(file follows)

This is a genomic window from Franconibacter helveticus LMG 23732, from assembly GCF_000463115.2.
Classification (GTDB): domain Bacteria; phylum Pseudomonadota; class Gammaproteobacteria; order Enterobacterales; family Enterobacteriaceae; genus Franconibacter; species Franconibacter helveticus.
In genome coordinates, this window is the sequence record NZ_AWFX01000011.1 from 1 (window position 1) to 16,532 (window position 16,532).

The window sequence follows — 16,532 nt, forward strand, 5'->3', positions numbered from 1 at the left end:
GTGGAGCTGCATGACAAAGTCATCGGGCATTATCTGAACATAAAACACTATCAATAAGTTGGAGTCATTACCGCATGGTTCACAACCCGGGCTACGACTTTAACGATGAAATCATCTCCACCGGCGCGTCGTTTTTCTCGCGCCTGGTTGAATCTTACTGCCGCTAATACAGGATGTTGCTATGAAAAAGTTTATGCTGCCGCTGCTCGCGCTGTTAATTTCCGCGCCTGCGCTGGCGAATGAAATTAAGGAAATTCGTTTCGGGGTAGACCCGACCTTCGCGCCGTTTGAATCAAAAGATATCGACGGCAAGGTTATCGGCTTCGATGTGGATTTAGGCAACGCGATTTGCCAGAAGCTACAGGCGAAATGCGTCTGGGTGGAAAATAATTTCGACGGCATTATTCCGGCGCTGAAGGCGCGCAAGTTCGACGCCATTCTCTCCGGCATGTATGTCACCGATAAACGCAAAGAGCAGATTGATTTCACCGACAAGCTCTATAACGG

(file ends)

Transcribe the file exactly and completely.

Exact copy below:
This is a genomic window from Franconibacter helveticus LMG 23732, from assembly GCF_000463115.2.
Classification (GTDB): domain Bacteria; phylum Pseudomonadota; class Gammaproteobacteria; order Enterobacterales; family Enterobacteriaceae; genus Franconibacter; species Franconibacter helveticus.
In genome coordinates, this window is the sequence record NZ_AWFX01000011.1 from 1 (window position 1) to 16,532 (window position 16,532).

The window sequence follows — 16,532 nt, forward strand, 5'->3', positions numbered from 1 at the left end:
GTGGAGCTGCATGACAAAGTCATCGGGCATTATCTGAACATAAAACACTATCAATAAGTTGGAGTCATTACCGCATGGTTCACAACCCGGGCTACGACTTTAACGATGAAATCATCTCCACCGGCGCGTCGTTTTTCTCGCGCCTGGTTGAATCTTACTGCCGCTAATACAGGATGTTGCTATGAAAAAGTTTATGCTGCCGCTGCTCGCGCTGTTAATTTCCGCGCCTGCGCTGGCGAATGAAATTAAGGAAATTCGTTTCGGGGTAGACCCGACCTTCGCGCCGTTTGAATCAAAAGATATCGACGGCAAGGTTATCGGCTTCGATGTGGATTTAGGCAACGCGATTTGCCAGAAGCTACAGGCGAAATGCGTCTGGGTGGAAAATAATTTCGACGGCATTATTCCGGCGCTGAAGGCGCGCAAGTTCGACGCCATTCTCTCCGGCATGTATGTCACCGATAAACGCAAAGAGCAGATTGATTTCACCGACAAGCTCTATAACGG